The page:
Color Me Badd, as if there aren't a host of bands with a colour in their name, Black Sabbath, White Stripes, Green Day, Blue Oyster Cult, Simply Red, Maroon 5, Red Lorry Yellow Lorry...

But here are songs involving colours rather than just the band names. Good and bad!


1) "Paint It Black" - Rolling Stones
Beatles or Stones? I was never really either, but I preferred the Stones' edge over the Beatles, though didn't really dig many of their songs. This however is a classic and has a real menace.

Honourable mentions:
"Black Candy" - Beat Happening
"Black Betty" Ram Jam
"Blackheart Man" - Bunny Wailer
"Black Night" - Deep Purple
Black Dog - Led Zepplin

Dishonourable Mentions:
"Men In Black" - The Stranglers makes David Bowie's "Laughing Gnome" sound meaningful

2) "Curious Oranj" - The Fall
Orange, the word that has no rhyme and therefore unlikely to lend itself to lyricism. Unless you're Mark E Smith, who echoed a 60s avant garde film from Yugoslavia and composed a score for a modern ballet (performed by Michael Clark's dance company) based on the colour divide in Northern Ireland. Barmy but fun.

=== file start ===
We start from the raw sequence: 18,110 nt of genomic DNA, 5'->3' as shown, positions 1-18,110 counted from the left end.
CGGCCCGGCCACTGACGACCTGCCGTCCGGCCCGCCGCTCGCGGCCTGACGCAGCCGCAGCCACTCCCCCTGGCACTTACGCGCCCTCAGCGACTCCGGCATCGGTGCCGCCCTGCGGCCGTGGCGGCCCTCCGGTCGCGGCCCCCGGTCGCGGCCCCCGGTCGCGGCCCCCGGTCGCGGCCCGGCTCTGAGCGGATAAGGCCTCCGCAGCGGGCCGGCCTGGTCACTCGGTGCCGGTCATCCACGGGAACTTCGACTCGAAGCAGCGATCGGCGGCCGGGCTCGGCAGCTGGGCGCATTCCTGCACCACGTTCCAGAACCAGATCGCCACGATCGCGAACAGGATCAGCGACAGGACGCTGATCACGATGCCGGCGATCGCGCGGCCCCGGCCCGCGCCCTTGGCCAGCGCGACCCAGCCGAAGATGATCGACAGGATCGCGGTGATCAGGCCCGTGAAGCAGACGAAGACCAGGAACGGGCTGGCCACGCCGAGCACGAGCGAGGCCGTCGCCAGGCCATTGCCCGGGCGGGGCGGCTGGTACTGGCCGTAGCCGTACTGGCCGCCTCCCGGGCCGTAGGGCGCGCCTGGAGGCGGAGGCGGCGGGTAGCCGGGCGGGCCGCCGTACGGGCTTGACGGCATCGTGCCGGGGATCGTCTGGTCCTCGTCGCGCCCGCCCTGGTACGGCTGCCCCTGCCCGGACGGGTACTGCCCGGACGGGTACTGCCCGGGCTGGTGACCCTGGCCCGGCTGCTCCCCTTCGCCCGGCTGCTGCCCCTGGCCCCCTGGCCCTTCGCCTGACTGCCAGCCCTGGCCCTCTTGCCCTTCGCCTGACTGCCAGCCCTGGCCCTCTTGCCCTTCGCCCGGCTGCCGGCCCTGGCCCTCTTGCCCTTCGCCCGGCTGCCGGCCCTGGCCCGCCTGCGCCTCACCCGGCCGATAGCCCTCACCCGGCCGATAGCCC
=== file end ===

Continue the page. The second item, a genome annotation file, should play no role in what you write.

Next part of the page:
Honourable mentions:
"Orange Crush" - REM

3) "Purple Haze" - Jimi Hendrix
'Scuse me while I kiss this guy'... Simply definitive song by the master. It's about drugs ya know? I see purple landing smoke canisters for helicopters in Vietnam whenever I hear this song. Like I say, definitive...

Honourable mentions:
"Purple Rain" - Prince

4) "All Cats Are Grey" - The Cure
After their debut album of low-fi pop pun, that difficult follow-up album was the doomy gloomy "Seventeen Seconds" from which this track was taken. It was the prelude to Smith's ridiculous White Rabbit meets Goth phase which was cartoonish in its sentiment, but this track represents them when they actually meant their angst.

Honourable mentions: